While smaller hedge funds have performed better than their larger brethren, a new study notes that from January 2009 small funds generated the lowest performance of three fund types studied.
According to a study published in April of 2014 by eVestment’s research division titled “Impact of Size and Age on Hedge Fund Performance: 2003 – 2013,” smaller funds had the highest cumulative return from January 2003 to December 2013, at 122.01%. Medium sized funds came 92.86% while large funds generated 82.32%.
Hedge fund: Small funds didn’t fare well from 2009 to 2013
When the study looked at the period after the financial crisis, however, considering performance from January 2009 through December 2013, the results changed. The cumulative return of small funds was the lowest of the three, while that of the medium fund index was highest. During this 5 year period, the small fund returned a cumulative 42.55%, the medium fund index 49.29%, and the large fund index 44.15%.
Hedge fund: Performance factors in positive small fund outperformance can vary
The report noted that when younger funds do outperform, it may be due to a variety of factors. Delaying a launch due to difficulties could be a factor, the report noted, as well as younger funds targeting emerging opportunities and “willingness to accept more risk may also play a meaningful role for some as a substantial portion of earnings will likely come from incentive fees needed to continue operations and develop strong comparable track records,” the report said, in a strong statement. “Lastly, employees of already successful, larger hedge funds firms may start their own funds, bringing with them valuable experience and a proven successful skillset.”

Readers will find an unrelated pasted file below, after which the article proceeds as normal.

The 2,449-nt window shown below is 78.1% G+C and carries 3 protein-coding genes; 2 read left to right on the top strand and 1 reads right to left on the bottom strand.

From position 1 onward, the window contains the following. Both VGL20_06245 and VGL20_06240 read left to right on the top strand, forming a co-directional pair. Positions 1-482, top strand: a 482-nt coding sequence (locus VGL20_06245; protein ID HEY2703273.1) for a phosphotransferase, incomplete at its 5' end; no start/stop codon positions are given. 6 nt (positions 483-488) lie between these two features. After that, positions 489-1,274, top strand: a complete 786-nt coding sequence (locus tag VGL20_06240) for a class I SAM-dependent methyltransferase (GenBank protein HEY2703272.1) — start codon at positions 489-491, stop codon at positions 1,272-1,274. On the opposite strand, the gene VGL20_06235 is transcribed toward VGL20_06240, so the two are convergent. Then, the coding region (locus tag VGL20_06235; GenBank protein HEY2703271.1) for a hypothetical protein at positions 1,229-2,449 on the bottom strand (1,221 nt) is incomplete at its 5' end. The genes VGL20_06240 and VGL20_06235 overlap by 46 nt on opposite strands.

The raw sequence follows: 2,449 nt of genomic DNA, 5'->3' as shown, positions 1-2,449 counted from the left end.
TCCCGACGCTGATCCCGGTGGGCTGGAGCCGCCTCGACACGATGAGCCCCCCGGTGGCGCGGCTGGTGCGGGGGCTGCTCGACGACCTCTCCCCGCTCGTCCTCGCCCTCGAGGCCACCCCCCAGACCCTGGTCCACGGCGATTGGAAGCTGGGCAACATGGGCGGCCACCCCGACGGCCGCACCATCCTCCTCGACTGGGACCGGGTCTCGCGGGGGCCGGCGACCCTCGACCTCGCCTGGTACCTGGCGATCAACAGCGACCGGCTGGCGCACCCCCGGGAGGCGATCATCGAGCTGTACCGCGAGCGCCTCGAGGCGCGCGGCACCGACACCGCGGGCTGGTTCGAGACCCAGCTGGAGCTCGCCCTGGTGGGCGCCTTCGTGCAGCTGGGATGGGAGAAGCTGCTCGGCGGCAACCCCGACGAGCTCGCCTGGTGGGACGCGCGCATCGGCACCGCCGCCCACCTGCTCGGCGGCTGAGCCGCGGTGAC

Hedge fund: Large funds continue to dominate asset flow
Assets continue to flow to large funds in disproportionate levels. Average small fund AUM declined by 5.52% in 2010 from the prior year, the report noted, speculating that because robust performance gains in 2009 lifted the bigger small funds into the medium category to start 2010. Average AUM has risen by 23.95% since. “Money seems to have flowed primarily to the largest hedge funds, even during the global financial crisis, because average AUM has not declined in a single year since at least 2003, while the average AUMs of small and medium sized funds have fluctuated,” the report noted.
The report also found that the proportion of small hedge funds is declining, while investor interest in medium and large hedge funds seems to be increasing as these two groups now make up their largest share of the industry to date. Potentially explaining part of this, the report concluded that the average AUM for large hedge funds has not declined in a single year since at least 2003, while the AUMs of the average small and average medium have fluctuated.
In perhaps its most shocking statement, the report noted that age appears to play a greater factor in relative performance than size, the report concluded.